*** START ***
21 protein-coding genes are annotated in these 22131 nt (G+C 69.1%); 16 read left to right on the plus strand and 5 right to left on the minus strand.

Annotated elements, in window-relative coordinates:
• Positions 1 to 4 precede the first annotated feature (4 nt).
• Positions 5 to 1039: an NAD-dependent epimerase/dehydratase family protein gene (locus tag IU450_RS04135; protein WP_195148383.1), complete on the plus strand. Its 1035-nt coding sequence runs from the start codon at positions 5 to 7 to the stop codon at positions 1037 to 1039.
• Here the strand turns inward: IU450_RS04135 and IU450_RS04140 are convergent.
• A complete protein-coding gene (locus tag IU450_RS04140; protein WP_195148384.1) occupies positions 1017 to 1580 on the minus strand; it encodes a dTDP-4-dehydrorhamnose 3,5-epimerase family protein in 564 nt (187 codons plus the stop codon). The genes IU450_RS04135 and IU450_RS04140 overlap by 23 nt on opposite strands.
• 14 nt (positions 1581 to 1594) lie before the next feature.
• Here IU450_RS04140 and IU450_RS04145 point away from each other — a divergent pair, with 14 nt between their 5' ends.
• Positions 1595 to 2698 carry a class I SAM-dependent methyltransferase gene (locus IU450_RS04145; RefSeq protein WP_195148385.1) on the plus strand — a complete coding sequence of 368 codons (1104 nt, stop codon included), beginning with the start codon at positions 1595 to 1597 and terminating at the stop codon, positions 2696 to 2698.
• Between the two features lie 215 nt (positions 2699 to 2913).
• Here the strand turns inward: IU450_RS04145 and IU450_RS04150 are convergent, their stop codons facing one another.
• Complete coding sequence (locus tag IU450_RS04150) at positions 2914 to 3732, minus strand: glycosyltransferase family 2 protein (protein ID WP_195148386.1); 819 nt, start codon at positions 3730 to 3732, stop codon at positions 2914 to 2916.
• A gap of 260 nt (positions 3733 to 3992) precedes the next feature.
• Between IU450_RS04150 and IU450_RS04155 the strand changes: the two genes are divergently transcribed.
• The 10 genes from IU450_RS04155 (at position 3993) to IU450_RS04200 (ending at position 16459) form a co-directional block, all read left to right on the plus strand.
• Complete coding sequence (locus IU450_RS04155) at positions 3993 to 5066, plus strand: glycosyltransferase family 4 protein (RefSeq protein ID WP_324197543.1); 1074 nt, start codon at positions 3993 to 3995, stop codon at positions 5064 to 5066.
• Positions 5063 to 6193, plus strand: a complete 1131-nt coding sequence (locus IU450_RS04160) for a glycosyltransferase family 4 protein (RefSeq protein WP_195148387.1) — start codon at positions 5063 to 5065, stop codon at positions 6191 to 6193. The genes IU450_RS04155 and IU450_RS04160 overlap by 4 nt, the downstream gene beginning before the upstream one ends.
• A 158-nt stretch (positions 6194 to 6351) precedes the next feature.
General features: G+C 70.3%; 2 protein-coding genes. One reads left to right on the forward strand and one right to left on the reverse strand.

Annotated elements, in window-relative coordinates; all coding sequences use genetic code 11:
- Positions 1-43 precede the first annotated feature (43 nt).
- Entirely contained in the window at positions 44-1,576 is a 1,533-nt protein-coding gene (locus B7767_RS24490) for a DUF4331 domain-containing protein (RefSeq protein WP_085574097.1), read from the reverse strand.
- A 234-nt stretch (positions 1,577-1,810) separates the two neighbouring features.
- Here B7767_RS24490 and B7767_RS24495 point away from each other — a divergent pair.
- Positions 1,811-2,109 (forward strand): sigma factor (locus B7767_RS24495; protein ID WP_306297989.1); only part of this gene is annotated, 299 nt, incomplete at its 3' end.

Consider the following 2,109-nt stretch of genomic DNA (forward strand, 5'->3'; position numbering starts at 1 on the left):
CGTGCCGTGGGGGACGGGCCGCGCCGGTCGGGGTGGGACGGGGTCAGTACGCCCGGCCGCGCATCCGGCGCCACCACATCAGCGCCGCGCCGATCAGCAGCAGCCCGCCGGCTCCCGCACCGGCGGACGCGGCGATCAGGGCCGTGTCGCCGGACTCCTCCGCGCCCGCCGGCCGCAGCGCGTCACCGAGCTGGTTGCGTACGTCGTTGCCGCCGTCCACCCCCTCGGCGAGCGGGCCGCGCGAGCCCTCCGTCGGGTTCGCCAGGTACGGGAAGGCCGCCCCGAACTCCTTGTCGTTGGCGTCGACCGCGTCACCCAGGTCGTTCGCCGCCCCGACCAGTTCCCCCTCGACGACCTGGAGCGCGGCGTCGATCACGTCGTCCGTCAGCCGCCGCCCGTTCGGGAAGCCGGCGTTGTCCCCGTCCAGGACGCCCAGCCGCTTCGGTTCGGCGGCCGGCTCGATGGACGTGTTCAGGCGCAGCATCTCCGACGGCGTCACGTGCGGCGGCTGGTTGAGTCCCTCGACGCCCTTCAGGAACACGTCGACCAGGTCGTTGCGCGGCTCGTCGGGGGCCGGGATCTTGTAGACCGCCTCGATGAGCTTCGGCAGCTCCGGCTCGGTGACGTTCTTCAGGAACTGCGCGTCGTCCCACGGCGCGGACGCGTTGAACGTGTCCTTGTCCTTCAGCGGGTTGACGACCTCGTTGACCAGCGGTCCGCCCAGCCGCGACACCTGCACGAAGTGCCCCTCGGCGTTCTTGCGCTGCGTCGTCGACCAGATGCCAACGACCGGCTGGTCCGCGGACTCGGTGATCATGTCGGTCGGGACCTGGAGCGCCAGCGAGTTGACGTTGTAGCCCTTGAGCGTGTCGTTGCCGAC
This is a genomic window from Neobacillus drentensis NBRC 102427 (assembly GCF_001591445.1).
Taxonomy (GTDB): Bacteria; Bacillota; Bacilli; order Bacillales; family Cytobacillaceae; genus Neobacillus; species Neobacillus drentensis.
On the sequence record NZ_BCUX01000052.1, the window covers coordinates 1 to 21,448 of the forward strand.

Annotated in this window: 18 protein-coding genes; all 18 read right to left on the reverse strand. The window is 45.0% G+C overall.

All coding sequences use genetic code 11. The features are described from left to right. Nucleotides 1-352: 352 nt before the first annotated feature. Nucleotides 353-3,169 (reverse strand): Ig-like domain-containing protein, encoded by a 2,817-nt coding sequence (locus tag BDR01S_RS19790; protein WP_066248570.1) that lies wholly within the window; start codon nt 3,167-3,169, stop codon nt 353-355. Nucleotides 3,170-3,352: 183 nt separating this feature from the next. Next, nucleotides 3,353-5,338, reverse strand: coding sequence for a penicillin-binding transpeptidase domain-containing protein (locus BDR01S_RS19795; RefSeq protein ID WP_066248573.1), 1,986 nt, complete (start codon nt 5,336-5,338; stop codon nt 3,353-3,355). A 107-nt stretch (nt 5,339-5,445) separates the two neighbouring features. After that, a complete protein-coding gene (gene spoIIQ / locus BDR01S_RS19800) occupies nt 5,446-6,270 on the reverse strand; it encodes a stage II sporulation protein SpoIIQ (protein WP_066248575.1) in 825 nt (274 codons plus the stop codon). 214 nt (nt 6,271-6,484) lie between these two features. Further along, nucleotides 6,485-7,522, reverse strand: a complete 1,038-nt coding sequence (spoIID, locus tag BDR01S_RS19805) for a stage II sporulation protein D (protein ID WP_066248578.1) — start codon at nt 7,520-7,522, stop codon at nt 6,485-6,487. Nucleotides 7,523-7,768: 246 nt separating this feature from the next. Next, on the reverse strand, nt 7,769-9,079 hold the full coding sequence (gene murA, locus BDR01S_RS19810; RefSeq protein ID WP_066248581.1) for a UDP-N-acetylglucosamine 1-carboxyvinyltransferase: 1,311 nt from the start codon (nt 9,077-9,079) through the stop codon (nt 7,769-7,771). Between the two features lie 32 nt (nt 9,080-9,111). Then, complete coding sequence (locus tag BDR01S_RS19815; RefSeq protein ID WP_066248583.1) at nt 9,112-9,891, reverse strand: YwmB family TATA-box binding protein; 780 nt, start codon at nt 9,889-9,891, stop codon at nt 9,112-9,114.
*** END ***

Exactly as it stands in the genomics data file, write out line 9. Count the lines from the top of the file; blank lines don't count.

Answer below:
• Positions 1595 to 2698 carry a class I SAM-dependent methyltransferase gene (locus IU450_RS04145; RefSeq protein WP_195148385.1) on the plus strand — a complete coding sequence of 368 codons (1104 nt, stop codon included), beginning with the start codon at positions 1595 to 1597 and terminating at the stop codon, positions 2696 to 2698.